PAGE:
20 Questions with Candy Crowley

In being named CNN’s newest anchor for “State of the Union,” senior political correspondent Candy Crowley became the first woman with a permanent role in the Sunday morning talk show lineup. The veteran campaign reporter enters the job well-rested — she took a vacation to New Zealand earlier this year — but is ready to sacrifice sleep to make her mark on a longstanding Washington tradition.

There’s been a lot of talk about you being the only woman to host one of the Sunday morning talk shows. How do you feel about that distinction?

It’s factually true that at this moment I’m the only woman in that genre, but it was not where I first went. When they offered me the job, I just looked at it as a journalistic opportunity. But so many women that I know and don’t know have said, “This is so great; this is so fun. I’ll be happy to see a woman on Sunday mornings.”

What was your initial reaction when your bosses came to you with the proposal?

I was surprised, that’s probably the lightest word. I didn’t expect to get it. I wanted to get it. There are so many people out there who would’ve been great at this. I was on vacation. I had been back for three days, so I was still in vacation mode. It had this unreal feel to it. Since then, I’ve been excited. Overall, it’s really fun to start something different.

So have you effectively said goodbye to your weekends?

Apparently. I’m getting that feeling. Actually, I thought I let go of all seven days the first week. Saturday, when a lot of things are put together for the show — graphics and things — that’s my research day. We’re going to try to take Monday and Tuesday off … I’m really trying to get my rhythm on how this is going to work.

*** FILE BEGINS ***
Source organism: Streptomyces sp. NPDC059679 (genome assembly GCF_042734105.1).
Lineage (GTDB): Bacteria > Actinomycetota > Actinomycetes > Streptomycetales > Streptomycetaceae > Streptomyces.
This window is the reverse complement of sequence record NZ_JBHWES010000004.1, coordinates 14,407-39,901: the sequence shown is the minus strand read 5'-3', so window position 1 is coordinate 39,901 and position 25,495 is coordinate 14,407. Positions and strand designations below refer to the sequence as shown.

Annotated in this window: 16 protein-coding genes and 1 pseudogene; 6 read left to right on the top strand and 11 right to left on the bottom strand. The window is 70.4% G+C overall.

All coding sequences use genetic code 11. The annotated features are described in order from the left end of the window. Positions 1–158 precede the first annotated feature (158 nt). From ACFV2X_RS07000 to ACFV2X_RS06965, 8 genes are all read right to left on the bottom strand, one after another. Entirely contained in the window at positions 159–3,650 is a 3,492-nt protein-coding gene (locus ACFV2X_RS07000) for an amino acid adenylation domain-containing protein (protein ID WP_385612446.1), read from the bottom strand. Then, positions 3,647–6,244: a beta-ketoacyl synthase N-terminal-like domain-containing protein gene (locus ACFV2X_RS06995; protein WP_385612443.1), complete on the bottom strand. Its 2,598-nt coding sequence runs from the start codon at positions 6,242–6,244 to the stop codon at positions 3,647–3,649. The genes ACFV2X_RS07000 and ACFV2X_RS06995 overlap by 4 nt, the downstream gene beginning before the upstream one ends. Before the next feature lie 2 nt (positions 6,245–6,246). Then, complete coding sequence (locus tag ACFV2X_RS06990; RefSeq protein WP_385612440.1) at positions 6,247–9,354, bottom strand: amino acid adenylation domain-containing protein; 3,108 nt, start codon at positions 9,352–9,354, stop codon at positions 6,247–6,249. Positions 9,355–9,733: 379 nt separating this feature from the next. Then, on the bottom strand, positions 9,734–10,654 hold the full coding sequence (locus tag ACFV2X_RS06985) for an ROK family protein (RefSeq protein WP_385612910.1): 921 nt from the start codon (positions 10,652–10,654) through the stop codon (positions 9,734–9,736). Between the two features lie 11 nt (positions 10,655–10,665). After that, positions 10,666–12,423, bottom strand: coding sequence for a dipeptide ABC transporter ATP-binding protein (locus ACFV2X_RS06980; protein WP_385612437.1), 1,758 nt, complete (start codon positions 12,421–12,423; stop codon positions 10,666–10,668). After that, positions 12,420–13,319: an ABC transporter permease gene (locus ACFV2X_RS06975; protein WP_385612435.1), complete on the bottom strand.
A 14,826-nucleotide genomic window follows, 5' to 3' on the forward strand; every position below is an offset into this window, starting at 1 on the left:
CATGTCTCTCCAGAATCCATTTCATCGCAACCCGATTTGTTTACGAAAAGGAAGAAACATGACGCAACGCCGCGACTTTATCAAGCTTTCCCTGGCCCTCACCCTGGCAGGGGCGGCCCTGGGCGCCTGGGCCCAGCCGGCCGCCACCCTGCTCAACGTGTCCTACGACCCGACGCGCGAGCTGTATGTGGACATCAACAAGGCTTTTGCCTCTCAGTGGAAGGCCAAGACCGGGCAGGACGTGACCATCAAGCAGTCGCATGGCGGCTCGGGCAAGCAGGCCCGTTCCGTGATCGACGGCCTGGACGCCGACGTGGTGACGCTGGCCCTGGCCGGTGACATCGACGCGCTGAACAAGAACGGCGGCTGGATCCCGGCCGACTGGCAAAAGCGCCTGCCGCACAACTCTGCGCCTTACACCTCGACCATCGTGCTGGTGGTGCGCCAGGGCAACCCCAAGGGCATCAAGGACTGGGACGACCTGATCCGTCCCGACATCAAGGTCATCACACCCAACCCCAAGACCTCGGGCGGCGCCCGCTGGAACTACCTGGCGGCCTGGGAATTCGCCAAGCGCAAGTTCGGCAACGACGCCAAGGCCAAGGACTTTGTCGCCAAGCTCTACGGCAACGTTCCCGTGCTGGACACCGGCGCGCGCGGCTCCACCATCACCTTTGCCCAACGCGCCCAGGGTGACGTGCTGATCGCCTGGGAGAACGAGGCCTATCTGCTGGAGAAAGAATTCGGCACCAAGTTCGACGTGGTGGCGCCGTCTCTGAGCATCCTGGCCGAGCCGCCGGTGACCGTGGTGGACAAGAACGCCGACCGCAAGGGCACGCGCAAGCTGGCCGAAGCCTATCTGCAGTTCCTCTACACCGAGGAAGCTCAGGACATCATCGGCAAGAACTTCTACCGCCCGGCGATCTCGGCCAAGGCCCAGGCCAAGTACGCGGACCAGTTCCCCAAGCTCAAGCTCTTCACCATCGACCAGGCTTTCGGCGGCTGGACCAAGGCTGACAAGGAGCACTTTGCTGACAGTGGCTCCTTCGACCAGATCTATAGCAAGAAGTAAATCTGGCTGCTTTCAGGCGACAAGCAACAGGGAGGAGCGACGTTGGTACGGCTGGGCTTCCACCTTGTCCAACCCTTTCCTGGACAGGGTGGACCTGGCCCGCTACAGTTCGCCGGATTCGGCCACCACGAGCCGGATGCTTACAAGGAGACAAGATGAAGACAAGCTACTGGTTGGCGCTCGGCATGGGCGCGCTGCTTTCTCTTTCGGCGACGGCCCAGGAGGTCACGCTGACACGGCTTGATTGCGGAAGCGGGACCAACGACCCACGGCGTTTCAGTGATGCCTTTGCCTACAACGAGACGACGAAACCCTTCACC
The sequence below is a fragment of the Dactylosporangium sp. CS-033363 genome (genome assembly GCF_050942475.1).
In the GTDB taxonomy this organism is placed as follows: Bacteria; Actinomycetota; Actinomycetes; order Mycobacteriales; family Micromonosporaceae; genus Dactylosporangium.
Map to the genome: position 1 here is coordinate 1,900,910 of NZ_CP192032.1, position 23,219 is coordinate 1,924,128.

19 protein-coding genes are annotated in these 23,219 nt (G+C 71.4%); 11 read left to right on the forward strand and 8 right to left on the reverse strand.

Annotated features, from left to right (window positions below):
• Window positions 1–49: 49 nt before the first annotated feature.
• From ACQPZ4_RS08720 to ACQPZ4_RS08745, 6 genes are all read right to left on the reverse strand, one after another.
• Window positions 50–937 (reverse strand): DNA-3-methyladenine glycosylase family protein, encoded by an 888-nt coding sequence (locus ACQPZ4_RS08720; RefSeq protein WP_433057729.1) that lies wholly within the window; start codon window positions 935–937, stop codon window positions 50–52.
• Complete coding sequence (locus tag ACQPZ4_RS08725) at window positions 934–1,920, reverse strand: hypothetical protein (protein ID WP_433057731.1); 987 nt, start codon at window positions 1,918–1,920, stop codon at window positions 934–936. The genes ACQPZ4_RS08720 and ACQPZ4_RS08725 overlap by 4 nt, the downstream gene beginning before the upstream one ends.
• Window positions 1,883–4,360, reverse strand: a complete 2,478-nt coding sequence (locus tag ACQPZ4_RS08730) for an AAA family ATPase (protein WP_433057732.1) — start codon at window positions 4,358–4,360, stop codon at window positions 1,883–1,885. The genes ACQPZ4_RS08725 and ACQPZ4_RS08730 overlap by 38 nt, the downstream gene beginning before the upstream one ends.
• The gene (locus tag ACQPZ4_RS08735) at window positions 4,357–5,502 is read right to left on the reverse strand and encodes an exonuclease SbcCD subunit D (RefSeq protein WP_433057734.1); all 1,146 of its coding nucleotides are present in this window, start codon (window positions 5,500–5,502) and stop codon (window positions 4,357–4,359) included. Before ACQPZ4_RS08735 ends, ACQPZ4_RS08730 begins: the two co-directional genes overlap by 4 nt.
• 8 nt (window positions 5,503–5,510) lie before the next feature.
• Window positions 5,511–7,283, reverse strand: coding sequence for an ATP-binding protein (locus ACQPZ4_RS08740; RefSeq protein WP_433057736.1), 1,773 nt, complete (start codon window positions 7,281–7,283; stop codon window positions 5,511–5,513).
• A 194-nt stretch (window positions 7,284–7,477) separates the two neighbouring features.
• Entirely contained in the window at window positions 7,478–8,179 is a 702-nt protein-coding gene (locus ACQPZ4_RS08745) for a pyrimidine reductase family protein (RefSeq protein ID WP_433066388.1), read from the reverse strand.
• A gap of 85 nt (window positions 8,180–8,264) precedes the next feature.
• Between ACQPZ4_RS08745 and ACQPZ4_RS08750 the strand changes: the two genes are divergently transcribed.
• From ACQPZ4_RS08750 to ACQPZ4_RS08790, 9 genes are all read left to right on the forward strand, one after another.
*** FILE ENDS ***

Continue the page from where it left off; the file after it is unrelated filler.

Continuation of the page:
How have your first two shows felt?

Great. It’s a lot of fun. If you’re a reporter, you have sort of a confined two and a half minutes. But to be able to sit down and talk to [Secretary of State] Hillary Clinton for 25 minutes, and to be able to sit down and talk to [National Security Adviser] Gen. James Jones for 25 minutes ... In the end, I’m a consumer of news as I’m doing it, because I’m interested in the answers. I’m not thinking, “How can I use it? Where are the sound bites?” It’s fun for me to consume it as well as produce it, so I had a blast.

What will Candy Crowley’s “State of the Union” look like moving forward?

I wish I had the answer to that. People say, “How will your show be different than [previous host] John King’s?” I know it will be different, but I think it’ll be a work in progress for a while.

Who are some of your dream guests?

The big international get that I’d like to see on the air — [Iranian President Mahmoud] Ahmadinejad. An interview with him to me is always interesting because he seems to have an alternate reality, and that’s hard for the interviewer. Domestically, it’s always President Obama. As we go along, I think there are people out there that are interesting that I want to bring to the mix, but you always want to talk to the players.

This year is a pretty monumental campaign year — and campaigns are your specialty. How are you going to do both campaign coverage and State of the Union stuff?

Probably with not a lot of sleep, and it’ll just be 2008 again, where we didn’t sleep at all. I think you can’t show up on a Sunday morning in a vacuum and speak with any degree of authority. I couldn’t, at least. For instance, I’m going to the [Conservative Political Action Conference], so I’m going to be covering things because, a) you meet people there and you learn things there, and b) I’m a reporter. In the end, I think it’s going to be hard to shake that out of me.

What campaigns are you most interested in covering this year?

Florida is really interesting at the moment because you’ve got [Marco] Rubio and [Charlie] Crist and that whole internal Republican Party thing going on — as with Texas and Kay Bailey Hutchison and Rick Perry.